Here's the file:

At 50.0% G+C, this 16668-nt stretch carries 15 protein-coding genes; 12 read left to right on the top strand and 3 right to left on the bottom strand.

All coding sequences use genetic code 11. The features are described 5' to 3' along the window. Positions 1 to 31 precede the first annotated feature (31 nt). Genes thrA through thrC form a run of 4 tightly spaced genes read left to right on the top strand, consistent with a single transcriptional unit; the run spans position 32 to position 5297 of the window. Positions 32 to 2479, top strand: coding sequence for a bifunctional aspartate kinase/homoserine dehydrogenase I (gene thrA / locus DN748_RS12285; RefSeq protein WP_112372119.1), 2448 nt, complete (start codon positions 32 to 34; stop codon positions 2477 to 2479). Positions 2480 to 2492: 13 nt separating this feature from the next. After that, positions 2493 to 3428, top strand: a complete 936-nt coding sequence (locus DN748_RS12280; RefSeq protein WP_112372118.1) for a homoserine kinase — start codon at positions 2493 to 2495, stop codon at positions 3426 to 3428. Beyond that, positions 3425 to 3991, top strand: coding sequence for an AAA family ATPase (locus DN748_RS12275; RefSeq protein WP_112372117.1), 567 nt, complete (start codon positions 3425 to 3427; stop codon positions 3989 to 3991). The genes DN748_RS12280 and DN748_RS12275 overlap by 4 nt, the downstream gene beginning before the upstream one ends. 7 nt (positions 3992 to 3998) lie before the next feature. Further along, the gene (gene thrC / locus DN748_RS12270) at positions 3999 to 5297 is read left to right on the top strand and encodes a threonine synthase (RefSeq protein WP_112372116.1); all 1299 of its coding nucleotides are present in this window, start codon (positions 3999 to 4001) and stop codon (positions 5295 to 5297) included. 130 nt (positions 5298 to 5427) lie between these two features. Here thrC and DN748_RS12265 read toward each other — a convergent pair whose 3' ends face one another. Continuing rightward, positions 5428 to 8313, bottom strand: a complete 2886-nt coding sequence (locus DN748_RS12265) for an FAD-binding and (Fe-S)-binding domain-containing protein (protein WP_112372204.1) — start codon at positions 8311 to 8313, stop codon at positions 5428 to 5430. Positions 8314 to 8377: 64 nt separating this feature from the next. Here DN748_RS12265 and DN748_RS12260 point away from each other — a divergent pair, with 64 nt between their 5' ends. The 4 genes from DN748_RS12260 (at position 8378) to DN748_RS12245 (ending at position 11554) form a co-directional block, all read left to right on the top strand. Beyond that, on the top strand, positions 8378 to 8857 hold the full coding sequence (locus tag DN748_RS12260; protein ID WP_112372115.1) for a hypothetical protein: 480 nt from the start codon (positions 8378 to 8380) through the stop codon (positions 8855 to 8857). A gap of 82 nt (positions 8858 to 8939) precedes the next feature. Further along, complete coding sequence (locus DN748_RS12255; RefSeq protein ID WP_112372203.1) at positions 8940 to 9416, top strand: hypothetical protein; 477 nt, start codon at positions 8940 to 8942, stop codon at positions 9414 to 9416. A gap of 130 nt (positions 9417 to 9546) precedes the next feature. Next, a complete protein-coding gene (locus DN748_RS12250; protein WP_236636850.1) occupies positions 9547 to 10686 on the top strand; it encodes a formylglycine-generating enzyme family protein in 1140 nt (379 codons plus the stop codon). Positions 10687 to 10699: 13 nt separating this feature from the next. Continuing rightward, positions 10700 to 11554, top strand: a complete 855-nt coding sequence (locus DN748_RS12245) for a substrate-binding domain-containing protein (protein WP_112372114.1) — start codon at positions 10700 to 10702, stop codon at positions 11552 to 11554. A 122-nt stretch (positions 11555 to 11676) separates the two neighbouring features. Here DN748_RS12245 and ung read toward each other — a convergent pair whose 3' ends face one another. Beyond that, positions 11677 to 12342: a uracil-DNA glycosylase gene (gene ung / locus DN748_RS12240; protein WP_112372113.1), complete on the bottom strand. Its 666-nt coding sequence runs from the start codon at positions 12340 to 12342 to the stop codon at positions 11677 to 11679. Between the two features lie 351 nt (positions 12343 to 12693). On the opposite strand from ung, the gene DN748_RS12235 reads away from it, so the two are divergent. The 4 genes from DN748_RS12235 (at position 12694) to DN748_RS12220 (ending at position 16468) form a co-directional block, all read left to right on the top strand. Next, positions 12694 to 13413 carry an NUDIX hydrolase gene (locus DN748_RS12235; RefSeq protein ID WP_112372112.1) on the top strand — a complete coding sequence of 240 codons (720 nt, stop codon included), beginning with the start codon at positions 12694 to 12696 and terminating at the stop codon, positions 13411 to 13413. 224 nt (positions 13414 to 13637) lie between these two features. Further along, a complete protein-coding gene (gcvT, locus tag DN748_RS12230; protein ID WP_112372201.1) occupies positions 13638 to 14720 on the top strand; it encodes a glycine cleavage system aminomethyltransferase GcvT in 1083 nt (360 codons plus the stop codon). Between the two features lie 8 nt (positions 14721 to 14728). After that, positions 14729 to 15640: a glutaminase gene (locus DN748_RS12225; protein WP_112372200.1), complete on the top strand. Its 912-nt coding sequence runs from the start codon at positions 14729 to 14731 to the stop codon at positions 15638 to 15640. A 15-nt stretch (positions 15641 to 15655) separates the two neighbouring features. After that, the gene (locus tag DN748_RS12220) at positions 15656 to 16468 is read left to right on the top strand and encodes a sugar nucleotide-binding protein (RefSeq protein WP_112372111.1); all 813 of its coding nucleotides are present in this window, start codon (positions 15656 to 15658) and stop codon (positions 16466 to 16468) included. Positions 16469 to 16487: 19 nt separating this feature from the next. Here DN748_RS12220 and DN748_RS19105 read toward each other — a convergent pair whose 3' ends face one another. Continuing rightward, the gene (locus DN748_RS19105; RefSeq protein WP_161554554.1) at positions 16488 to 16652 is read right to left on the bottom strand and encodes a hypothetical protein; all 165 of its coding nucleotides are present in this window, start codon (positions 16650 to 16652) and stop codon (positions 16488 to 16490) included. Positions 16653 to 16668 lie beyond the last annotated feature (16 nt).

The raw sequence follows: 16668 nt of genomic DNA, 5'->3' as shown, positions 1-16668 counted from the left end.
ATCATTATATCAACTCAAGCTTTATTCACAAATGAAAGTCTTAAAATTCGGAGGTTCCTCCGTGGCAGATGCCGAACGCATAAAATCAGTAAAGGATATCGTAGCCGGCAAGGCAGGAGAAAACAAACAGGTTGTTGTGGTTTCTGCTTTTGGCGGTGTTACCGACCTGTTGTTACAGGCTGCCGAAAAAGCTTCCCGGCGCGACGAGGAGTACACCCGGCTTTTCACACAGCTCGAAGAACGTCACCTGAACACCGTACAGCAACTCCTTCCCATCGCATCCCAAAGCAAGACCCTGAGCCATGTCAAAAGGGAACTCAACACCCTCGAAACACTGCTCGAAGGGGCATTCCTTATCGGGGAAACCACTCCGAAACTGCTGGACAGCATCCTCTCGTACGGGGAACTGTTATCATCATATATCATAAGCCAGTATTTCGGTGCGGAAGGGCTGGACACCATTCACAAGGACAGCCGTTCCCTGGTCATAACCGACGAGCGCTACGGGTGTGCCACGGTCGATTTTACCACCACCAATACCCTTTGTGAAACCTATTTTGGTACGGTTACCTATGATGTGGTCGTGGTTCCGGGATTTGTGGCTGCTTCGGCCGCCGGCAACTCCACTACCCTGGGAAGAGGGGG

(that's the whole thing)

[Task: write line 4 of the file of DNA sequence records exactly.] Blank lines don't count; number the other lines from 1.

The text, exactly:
ATCATTATATCAACTCAAGCTTTATTCACAAATGAAAGTCTTAAAATTCGGAGGTTCCTCCGTGGCAGATGCCGAACGCATAAAATCAGTAAAGGATATCGTAGCCGGCAAGGCAGGAGAAAACAAACAGGTTGTTGTGGTTTCTGCTTTTGGCGGTGTTACCGACCTGTTGTTACAGGCTGCCGAAAAAGCTTCCCGGCGCGACGAGGAGTACACCCGGCTTTTCACACAGCTCGAAGAACGTCACCTGAACACCGTACAGCAACTCCTTCCCATCGCATCCCAAAGCAAGACCCTGAGCCATGTCAAAAGGGAACTCAACACCCTCGAAACACTGCTCGAAGGGGCATTCCTTATCGGGGAAACCACTCCGAAACTGCTGGACAGCATCCTCTCGTACGGGGAACTGTTATCATCATATATCATAAGCCAGTATTTCGGTGCGGAAGGGCTGGACACCATTCACAAGGACAGCCGTTCCCTGGTCATAACCGACGAGCGCTACGGGTGTGCCACGGTCGATTTTACCACCACCAATACCCTTTGTGAAACCTATTTTGGTACGGTTACCTATGATGTGGTCGTGGTTCCGGGATTTGTGGCTGCTTCGGCCGCCGGCAACTCCACTACCCTGGGAAGAGGGGG